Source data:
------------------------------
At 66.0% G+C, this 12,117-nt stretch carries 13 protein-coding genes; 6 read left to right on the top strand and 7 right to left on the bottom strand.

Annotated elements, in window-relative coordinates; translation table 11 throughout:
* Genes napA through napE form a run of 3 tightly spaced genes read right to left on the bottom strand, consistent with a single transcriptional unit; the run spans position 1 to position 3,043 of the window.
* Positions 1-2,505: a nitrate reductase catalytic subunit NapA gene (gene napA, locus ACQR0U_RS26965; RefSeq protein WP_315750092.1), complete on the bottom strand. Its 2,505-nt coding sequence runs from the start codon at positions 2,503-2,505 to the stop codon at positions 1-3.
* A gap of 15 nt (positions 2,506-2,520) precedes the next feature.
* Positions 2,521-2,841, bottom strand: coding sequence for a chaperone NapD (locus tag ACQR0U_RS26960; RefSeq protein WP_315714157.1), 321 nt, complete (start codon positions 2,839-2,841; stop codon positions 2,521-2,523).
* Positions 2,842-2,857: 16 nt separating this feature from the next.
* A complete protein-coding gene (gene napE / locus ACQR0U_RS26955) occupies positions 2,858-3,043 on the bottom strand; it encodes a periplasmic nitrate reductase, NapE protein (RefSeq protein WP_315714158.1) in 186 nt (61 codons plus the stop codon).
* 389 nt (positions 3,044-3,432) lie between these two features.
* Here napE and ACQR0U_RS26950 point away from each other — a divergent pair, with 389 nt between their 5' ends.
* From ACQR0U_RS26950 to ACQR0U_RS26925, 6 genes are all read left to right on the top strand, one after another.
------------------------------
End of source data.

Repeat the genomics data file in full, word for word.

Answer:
At 66.0% G+C, this 12,117-nt stretch carries 13 protein-coding genes; 6 read left to right on the top strand and 7 right to left on the bottom strand.

Annotated elements, in window-relative coordinates; translation table 11 throughout:
* Genes napA through napE form a run of 3 tightly spaced genes read right to left on the bottom strand, consistent with a single transcriptional unit; the run spans position 1 to position 3,043 of the window.
* Positions 1-2,505: a nitrate reductase catalytic subunit NapA gene (gene napA, locus ACQR0U_RS26965; RefSeq protein WP_315750092.1), complete on the bottom strand. Its 2,505-nt coding sequence runs from the start codon at positions 2,503-2,505 to the stop codon at positions 1-3.
* A gap of 15 nt (positions 2,506-2,520) precedes the next feature.
* Positions 2,521-2,841, bottom strand: coding sequence for a chaperone NapD (locus tag ACQR0U_RS26960; RefSeq protein WP_315714157.1), 321 nt, complete (start codon positions 2,839-2,841; stop codon positions 2,521-2,523).
* Positions 2,842-2,857: 16 nt separating this feature from the next.
* A complete protein-coding gene (gene napE / locus ACQR0U_RS26955) occupies positions 2,858-3,043 on the bottom strand; it encodes a periplasmic nitrate reductase, NapE protein (RefSeq protein WP_315714158.1) in 186 nt (61 codons plus the stop codon).
* 389 nt (positions 3,044-3,432) lie between these two features.
* Here napE and ACQR0U_RS26950 point away from each other — a divergent pair, with 389 nt between their 5' ends.
* From ACQR0U_RS26950 to ACQR0U_RS26925, 6 genes are all read left to right on the top strand, one after another.